There will be spillovers into the rest of the world, including America, although none of them are likely to be serious in the context of our overall economies. Ironically, the American economy may be pulled down slightly and the European economy helped by a fall in the value of the euro versus the dollar. (It has fallen about 1 percent so far today as of 8am.) Our stock markets may suffer as well, to some extent, from greater fears about the world economy as the European motor faces the risk of sputtering a bit at the same time as China is already slowing down from previous rapid growth levels.
We almost certainly know that if Greece does fall out of the Euro, its economy will initially go into sharp recession. The transition would be very ugly as businesses and consumers pull back aggressively in response to a huge increase in uncertainty.
We do not know how much more strongly markets would react if Greece actually does exit the euro. Markets are pricing in a probability that a deal will eventually be reached, which still seems the most likely scenario. The effect of a full Greek exit would likely be a multiple of what we are seeing from the weekend’s news, but would still probably fall into the “bad news” bucket rather than the “horrible news” one. There are two fundamental reasons for my belief. First, it is worth underscoring that Greece is simply not that big — it is only 2 percent of the overall European economy. Second, European authorities, especially the European Central Bank, will intervene heavily to counter the negative effects on the rest of the Eurozone from a Greek disaster. Further, the contagion risks are not daunting in the short term because nobody expects that Portugal or Spain or Italy is on the brink of creating their own version of the Greek crisis. They all want to stay in the Eurozone and the remaining debates about austerity and structural reform are less pressing in those countries, partly because their economies are mostly growing again. The risks are in the longer-term, if a future situation arises where a weak Eurozone country may be tempted to leave. At that point, markets will have to react to the demonstrated possibility of a Eurozone exit.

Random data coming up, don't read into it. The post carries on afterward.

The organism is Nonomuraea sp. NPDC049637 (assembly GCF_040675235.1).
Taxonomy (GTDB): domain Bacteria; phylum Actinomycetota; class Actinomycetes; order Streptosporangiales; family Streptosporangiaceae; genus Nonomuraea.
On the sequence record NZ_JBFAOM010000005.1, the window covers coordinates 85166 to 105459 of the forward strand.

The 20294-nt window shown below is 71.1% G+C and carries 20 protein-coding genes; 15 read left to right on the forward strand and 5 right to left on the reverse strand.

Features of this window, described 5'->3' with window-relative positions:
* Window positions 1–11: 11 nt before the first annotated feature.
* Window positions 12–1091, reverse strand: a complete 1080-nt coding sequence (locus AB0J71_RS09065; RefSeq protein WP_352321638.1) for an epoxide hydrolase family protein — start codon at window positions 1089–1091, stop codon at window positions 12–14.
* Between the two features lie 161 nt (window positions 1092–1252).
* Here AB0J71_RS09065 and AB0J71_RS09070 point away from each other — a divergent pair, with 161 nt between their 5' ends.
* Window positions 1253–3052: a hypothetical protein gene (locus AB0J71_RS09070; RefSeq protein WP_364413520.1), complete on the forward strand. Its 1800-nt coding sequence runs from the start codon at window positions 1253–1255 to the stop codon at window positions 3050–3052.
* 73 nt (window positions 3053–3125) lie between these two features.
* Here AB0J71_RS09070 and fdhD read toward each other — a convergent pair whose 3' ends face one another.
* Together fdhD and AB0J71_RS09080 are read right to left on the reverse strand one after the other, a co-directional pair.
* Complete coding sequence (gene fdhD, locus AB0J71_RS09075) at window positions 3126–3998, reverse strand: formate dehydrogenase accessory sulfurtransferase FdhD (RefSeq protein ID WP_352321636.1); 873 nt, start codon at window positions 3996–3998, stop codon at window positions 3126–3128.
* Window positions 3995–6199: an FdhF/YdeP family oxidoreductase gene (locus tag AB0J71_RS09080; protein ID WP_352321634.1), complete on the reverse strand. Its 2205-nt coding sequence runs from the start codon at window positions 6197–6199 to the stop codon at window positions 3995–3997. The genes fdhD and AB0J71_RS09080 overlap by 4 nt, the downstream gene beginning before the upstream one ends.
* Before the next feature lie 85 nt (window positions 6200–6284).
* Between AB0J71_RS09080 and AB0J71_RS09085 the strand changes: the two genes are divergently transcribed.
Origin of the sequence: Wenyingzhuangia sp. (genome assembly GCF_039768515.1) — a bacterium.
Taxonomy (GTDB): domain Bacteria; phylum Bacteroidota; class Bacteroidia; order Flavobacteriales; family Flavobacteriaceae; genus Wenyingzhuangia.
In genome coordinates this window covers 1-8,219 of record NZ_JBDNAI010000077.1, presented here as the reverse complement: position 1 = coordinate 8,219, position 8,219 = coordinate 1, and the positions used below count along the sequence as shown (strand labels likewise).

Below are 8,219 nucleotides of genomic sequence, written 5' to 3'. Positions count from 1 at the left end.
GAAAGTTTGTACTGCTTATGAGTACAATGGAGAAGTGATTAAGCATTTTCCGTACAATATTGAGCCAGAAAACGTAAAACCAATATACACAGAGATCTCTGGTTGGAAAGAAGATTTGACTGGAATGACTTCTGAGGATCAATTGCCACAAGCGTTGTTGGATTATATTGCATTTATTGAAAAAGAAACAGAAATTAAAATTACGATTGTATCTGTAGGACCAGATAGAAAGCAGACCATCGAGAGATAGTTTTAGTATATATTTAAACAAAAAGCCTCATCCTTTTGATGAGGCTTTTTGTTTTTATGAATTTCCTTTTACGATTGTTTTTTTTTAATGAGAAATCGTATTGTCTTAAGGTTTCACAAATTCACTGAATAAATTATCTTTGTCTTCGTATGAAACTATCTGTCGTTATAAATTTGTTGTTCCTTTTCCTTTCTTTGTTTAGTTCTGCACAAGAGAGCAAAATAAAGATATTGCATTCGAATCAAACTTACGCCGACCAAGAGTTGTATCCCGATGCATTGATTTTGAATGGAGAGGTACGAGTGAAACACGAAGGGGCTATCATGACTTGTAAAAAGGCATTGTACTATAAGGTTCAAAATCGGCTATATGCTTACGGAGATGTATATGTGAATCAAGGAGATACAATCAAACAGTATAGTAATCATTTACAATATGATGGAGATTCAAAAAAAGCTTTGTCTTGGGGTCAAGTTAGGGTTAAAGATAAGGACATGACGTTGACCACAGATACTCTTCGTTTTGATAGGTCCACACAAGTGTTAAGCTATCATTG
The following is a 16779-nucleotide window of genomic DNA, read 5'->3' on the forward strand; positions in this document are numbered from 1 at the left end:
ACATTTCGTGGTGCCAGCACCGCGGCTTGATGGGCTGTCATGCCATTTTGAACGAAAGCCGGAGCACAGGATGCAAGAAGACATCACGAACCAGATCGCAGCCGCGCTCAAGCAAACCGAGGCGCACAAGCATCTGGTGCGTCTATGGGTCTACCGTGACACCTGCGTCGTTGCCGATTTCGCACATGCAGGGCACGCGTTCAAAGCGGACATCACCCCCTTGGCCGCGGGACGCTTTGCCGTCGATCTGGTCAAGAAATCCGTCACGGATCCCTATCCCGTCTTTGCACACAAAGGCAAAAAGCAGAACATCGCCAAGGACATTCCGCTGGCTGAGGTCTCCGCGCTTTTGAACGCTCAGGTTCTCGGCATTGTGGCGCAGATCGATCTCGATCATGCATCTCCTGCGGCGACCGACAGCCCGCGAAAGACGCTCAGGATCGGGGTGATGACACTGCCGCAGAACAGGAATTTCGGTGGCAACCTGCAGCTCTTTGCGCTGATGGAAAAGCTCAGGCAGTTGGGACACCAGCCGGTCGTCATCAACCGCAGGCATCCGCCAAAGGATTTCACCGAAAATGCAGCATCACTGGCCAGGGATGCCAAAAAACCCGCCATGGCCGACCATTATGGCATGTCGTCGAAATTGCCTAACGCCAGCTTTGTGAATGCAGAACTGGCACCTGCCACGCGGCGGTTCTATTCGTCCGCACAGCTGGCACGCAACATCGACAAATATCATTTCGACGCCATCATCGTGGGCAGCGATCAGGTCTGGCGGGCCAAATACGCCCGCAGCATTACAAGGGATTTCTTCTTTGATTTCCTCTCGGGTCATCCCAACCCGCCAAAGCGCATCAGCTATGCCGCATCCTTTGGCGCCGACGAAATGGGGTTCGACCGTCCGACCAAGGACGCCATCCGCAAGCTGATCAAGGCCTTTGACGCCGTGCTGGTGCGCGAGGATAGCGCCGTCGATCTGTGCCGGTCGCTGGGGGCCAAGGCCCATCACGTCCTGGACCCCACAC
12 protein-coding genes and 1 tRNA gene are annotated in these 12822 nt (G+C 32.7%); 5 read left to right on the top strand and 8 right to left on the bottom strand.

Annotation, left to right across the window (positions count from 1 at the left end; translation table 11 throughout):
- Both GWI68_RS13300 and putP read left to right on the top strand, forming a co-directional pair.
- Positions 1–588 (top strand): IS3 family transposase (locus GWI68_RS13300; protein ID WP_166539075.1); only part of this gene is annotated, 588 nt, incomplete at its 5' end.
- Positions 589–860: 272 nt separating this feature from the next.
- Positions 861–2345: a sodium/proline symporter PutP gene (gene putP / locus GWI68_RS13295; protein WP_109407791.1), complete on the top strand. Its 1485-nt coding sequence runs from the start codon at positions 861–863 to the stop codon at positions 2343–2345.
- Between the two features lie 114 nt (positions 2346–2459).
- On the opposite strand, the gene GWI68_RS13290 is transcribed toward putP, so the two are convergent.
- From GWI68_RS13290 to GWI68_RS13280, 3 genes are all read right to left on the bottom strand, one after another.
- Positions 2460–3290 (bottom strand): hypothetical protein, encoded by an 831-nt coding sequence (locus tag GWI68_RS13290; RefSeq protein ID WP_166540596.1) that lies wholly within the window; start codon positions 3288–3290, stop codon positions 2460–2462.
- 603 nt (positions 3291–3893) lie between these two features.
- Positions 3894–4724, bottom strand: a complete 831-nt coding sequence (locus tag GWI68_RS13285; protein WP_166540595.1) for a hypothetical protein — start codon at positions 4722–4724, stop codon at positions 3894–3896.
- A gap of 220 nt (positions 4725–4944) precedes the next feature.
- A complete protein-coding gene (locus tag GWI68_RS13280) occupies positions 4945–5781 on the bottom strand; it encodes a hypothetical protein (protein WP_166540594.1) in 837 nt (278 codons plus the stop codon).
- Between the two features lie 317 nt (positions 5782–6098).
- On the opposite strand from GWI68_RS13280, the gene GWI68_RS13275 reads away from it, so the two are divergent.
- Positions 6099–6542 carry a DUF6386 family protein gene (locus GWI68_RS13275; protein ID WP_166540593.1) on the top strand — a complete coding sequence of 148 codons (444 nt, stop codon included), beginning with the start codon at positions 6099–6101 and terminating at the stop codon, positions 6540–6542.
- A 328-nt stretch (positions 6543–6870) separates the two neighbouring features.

We do not know what the long-term effects on Greece would be of exiting the Eurozone. I believe it will be worse off in the long run outside the Euro, but the effects beyond the initial adjustment period are open to debate and there are those who think Greece would eventually be better off. A major reason I disagree with them is that they tend to implicitly assume that the Greeks would adopt all the right monetary and fiscal policies once they are on their own, which I doubt strongly. First, it’s too difficult a feat for anyone; critical mistakes will be made. Second, there is no particular reason to expect a Syriza government to manage the economy well, nor have the parties previously in power gained my confidence. Greece has a somewhat dysfunctional political system and exit from the Euro will not magically cure this.